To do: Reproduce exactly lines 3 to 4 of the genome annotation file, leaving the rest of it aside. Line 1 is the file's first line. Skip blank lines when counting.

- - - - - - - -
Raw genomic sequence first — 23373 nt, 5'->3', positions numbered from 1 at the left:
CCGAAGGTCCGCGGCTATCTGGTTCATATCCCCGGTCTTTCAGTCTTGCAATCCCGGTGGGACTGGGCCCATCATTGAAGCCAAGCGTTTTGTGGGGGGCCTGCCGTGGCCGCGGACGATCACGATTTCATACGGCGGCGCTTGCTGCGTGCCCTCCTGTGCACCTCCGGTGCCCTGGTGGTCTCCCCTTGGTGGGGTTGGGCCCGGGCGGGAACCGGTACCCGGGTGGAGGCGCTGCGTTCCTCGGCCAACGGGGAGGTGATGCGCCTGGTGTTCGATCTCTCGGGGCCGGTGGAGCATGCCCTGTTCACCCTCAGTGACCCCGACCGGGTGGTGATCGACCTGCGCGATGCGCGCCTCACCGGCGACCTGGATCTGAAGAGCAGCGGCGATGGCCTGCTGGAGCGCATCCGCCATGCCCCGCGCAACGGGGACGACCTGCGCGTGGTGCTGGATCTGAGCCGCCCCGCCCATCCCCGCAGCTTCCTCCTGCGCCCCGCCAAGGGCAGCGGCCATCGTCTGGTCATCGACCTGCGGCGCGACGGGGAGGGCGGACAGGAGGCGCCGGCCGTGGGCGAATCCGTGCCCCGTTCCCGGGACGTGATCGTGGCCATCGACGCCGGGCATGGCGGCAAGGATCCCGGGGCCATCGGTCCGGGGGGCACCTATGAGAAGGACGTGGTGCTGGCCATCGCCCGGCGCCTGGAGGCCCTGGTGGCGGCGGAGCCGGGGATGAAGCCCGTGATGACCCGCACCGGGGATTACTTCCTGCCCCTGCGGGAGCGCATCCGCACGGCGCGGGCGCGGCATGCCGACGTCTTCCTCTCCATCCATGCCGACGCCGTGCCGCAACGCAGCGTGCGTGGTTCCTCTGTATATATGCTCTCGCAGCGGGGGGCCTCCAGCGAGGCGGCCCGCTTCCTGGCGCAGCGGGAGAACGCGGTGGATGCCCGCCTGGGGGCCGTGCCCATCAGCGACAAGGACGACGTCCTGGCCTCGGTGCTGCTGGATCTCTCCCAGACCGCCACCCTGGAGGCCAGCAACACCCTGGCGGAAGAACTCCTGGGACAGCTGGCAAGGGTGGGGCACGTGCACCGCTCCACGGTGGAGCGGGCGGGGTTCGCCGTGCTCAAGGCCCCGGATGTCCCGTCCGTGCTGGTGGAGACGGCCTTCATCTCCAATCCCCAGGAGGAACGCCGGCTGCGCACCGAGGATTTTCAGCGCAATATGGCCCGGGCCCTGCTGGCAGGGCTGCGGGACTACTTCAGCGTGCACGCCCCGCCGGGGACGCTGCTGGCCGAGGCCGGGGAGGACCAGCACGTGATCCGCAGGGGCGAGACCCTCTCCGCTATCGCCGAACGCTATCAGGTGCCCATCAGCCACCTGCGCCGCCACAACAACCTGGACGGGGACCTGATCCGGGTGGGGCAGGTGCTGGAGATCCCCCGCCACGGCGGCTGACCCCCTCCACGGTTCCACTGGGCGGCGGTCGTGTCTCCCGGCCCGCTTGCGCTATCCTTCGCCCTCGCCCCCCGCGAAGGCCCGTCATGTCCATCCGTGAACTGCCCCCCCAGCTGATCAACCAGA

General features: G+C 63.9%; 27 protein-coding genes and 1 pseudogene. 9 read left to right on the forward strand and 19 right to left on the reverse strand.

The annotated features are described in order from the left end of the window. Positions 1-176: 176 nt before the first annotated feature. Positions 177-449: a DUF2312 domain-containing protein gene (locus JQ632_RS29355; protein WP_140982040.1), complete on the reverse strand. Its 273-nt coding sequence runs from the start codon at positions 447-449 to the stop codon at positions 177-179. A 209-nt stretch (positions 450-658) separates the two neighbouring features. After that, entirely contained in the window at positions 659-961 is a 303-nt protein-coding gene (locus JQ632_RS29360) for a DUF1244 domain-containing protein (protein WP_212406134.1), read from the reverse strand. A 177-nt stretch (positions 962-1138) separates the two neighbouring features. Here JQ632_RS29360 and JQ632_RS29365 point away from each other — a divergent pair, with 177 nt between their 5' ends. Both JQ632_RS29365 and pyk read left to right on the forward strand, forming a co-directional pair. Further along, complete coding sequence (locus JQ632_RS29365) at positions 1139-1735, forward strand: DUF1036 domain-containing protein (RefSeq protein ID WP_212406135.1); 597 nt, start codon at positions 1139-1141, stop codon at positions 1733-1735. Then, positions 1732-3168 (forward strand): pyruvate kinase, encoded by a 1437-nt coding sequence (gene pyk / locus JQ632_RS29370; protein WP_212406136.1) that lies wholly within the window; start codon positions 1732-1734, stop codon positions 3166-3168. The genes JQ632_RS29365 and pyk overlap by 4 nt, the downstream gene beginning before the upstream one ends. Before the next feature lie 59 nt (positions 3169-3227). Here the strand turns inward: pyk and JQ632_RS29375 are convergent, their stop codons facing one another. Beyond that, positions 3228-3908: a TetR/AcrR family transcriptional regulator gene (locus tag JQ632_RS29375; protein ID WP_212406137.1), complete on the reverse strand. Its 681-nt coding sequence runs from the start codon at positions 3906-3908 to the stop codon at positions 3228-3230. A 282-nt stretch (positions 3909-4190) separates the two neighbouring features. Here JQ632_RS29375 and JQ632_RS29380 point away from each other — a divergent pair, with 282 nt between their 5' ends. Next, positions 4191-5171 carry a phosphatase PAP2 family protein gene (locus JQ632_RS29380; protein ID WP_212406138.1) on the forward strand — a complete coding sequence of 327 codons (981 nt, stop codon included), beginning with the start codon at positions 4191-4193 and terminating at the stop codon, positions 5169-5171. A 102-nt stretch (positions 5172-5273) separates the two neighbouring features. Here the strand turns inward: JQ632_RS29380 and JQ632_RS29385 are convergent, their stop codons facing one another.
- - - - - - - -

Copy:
General features: G+C 63.9%; 27 protein-coding genes and 1 pseudogene. 9 read left to right on the forward strand and 19 right to left on the reverse strand.

The annotated features are described in order from the left end of the window. Positions 1-176: 176 nt before the first annotated feature. Positions 177-449: a DUF2312 domain-containing protein gene (locus JQ632_RS29355; protein WP_140982040.1), complete on the reverse strand. Its 273-nt coding sequence runs from the start codon at positions 447-449 to the stop codon at positions 177-179. A 209-nt stretch (positions 450-658) separates the two neighbouring features. After that, entirely contained in the window at positions 659-961 is a 303-nt protein-coding gene (locus JQ632_RS29360) for a DUF1244 domain-containing protein (protein WP_212406134.1), read from the reverse strand. A 177-nt stretch (positions 962-1138) separates the two neighbouring features. Here JQ632_RS29360 and JQ632_RS29365 point away from each other — a divergent pair, with 177 nt between their 5' ends. Both JQ632_RS29365 and pyk read left to right on the forward strand, forming a co-directional pair. Further along, complete coding sequence (locus JQ632_RS29365) at positions 1139-1735, forward strand: DUF1036 domain-containing protein (RefSeq protein ID WP_212406135.1); 597 nt, start codon at positions 1139-1141, stop codon at positions 1733-1735. Then, positions 1732-3168 (forward strand): pyruvate kinase, encoded by a 1437-nt coding sequence (gene pyk / locus JQ632_RS29370; protein WP_212406136.1) that lies wholly within the window; start codon positions 1732-1734, stop codon positions 3166-3168. The genes JQ632_RS29365 and pyk overlap by 4 nt, the downstream gene beginning before the upstream one ends. Before the next feature lie 59 nt (positions 3169-3227). Here the strand turns inward: pyk and JQ632_RS29375 are convergent, their stop codons facing one another. Beyond that, positions 3228-3908: a TetR/AcrR family transcriptional regulator gene (locus tag JQ632_RS29375; protein ID WP_212406137.1), complete on the reverse strand. Its 681-nt coding sequence runs from the start codon at positions 3906-3908 to the stop codon at positions 3228-3230. A 282-nt stretch (positions 3909-4190) separates the two neighbouring features. Here JQ632_RS29375 and JQ632_RS29380 point away from each other — a divergent pair, with 282 nt between their 5' ends. Next, positions 4191-5171 carry a phosphatase PAP2 family protein gene (locus JQ632_RS29380; protein ID WP_212406138.1) on the forward strand — a complete coding sequence of 327 codons (981 nt, stop codon included), beginning with the start codon at positions 4191-4193 and terminating at the stop codon, positions 5169-5171. A 102-nt stretch (positions 5172-5273) separates the two neighbouring features. Here the strand turns inward: JQ632_RS29380 and JQ632_RS29385 are convergent, their stop codons facing one another.